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Review of Childsplay by Chris Congreave

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Review of Childsplay by Chris Congreave

Review of Childsplay by Chris Congreave

Chris Congreave’s "Childsplay" is a card trick that offers a wonderful theme of childhood that’s blended with a double prediction. It’s strong and offers an intriguing plot as well as a built-in hook (you’re talking about your kids). It also encourages lots of interaction with spectators. Despite the name, this is a card trick and not a trick for young kids.

Childs' Play

The DVD teaches five different versions of the effect. In the “The Basic Routine,” you bring out a photograph of “your daughter” and set it aside. A spectator selects a playing card and a second spectator thinks of a card. In the end, you show that “your daughter” in the picture is holding the selected playing card. And you bring out the thought-of card from your pocket. But it’s no normal card, it’s one that looks as if it were drawn by a kid. The rest of the routines are simply variations on this basic effect. It’s a winner that is great for strolling and walk around.

Variations

The DVD teaches four more variations where the card with the kid-drawn image emerges from a wallet. For this, you’ll need a special magician’s wallet and be able to perform a “card to wallet” effect. Another displays the photo on an iPhone. While it’s common to show pictures on an iPhone, I think this is the weakest of the variations as spectators will think that the iPhone’s electronic capabilities: voice recognition, secret apps, etc, played a role in the method.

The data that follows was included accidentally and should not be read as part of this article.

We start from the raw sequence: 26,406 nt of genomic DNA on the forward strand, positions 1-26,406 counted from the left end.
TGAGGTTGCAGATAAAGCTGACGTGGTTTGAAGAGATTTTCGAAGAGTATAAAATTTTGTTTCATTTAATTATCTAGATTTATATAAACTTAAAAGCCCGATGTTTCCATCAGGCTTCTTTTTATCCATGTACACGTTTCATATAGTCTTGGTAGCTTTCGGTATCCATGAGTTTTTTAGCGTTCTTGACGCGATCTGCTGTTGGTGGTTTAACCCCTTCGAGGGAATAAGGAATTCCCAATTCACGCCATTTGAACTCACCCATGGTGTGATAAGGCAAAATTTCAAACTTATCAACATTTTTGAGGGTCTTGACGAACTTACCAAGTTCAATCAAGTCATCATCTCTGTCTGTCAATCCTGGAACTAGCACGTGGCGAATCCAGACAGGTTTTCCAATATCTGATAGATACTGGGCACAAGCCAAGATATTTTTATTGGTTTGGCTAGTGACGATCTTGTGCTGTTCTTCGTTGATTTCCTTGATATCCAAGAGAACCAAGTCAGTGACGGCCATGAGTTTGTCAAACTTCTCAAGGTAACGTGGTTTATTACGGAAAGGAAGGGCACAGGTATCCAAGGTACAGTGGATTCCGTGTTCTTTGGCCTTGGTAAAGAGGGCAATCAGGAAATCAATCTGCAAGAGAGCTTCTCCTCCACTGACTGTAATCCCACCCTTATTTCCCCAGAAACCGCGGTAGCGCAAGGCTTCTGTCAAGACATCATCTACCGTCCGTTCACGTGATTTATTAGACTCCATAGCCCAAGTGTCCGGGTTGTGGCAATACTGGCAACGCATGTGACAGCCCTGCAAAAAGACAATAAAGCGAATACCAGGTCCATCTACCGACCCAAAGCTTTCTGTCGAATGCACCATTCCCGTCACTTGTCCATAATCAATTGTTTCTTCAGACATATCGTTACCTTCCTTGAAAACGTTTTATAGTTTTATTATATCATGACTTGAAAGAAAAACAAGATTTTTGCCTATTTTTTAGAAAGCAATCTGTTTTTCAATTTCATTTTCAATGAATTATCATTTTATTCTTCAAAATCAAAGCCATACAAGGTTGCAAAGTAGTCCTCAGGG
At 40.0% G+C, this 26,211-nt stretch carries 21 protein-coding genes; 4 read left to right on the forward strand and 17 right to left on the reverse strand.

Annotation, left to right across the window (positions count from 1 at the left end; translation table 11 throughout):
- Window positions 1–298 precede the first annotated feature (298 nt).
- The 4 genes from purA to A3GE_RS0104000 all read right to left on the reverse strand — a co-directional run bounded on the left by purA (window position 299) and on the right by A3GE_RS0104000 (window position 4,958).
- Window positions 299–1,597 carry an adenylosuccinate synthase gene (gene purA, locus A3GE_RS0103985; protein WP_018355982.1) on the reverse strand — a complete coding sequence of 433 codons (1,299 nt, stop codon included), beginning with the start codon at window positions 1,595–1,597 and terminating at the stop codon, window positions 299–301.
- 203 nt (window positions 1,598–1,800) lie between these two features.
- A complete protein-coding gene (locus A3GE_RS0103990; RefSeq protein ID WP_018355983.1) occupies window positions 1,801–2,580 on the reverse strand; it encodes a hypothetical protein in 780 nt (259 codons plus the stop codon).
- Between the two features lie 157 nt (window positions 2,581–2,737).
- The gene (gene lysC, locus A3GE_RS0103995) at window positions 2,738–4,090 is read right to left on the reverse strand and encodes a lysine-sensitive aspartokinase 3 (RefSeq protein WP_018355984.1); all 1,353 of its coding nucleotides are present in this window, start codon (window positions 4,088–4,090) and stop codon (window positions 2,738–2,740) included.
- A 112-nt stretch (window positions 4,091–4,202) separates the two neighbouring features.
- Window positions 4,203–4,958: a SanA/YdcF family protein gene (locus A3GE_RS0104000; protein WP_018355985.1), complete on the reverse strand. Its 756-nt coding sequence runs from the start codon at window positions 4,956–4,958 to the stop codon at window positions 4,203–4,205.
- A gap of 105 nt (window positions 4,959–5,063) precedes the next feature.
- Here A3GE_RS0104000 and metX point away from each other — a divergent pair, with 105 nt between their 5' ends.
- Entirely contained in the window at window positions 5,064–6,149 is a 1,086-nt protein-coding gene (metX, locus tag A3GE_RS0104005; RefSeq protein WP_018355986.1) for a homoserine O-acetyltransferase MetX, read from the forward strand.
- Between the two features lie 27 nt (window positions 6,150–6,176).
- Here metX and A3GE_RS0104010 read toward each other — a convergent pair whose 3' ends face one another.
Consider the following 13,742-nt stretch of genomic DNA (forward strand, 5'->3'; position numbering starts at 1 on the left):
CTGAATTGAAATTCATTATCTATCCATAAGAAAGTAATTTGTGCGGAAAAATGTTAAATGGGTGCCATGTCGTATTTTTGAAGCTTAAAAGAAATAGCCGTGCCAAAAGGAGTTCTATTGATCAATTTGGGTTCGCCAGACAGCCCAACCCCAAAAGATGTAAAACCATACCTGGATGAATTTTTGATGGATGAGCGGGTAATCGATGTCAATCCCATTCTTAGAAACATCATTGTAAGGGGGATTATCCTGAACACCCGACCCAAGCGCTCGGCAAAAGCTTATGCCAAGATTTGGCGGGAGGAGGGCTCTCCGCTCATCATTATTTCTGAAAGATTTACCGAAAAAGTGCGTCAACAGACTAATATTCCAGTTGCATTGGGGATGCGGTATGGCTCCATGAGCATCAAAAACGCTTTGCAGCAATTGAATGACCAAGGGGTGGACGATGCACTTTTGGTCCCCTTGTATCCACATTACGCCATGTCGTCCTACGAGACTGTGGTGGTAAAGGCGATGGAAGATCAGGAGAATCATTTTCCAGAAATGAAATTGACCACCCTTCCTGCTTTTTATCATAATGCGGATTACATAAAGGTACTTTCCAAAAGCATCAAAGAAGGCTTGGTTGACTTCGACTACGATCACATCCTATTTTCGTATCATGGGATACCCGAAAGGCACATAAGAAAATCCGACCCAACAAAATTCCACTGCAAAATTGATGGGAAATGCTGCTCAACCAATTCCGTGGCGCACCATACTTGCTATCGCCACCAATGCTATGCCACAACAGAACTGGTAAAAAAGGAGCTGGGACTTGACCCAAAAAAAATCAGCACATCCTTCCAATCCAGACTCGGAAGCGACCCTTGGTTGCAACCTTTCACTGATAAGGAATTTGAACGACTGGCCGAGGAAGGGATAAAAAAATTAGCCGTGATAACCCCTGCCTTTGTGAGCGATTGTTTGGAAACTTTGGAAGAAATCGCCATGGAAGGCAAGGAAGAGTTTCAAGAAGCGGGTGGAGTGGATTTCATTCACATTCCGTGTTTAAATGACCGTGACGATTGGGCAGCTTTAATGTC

Still another effect employs a business card. Interestingly, the disc teaches a version of the trick that uses a picture frame (the kind that you would display on a desk but it’s a dealer item). If you’re performing walk around magic, you’ll need to carry this frame around with you and it’s bulky. Furthermore, I think that the picture frame looks out of place. But I have to admit that this one is strong. In fact, Congreave says that the version with the frame is his favorite for close-up work.

The Kit

Childsplay comes with a full instructional DVD and Bicycle-backed cards. On the disc you’ll also find photographs that you can customize and print out. The photos depict a little girl who is holding a playing card. If you would like to use pictures of your own, (particularly if you want to call the young girl in the picture your “daughter” - it will depend on your ethnicity or would rather show a picture of a “son”) you can make your own by employing some “PhotoShop” style skills. There’s some preparation but it should only take an hour and you only have to do this once. Furthermore, you’ll have to provide a deck of cards that matches the Bicycle-backed cards.

”Childsplay” is not difficult to learn and perform but it require some basic card sleight of hand skills as well as palming. If you don’t like palming, the routine provides lots of misdirection that can cover a poorly executed palm. And if you absolutely don’t want to palm a card, the DVD teaches a routine that don’t rely on the move.

An advantage, this is an effect that can be easily changed to provide different outcomes. Thus, if you happen to perform to the same group twice, you can change the final results. Furthermore, once you master the basic trick, you can rely on your creativity to change the theme and the photos. I think that there are lots of possibilities.

Overall, I liked “Childsplay.” It’s a winner in many ways.

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